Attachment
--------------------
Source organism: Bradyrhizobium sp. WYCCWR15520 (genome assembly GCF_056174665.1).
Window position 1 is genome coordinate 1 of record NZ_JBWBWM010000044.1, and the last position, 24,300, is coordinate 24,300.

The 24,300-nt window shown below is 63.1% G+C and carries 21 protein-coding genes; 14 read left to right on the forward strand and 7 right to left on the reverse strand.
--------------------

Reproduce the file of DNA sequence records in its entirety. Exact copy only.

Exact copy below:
Source organism: Bradyrhizobium sp. WYCCWR15520 (genome assembly GCF_056174665.1).
Window position 1 is genome coordinate 1 of record NZ_JBWBWM010000044.1, and the last position, 24,300, is coordinate 24,300.

The 24,300-nt window shown below is 63.1% G+C and carries 21 protein-coding genes; 14 read left to right on the forward strand and 7 right to left on the reverse strand.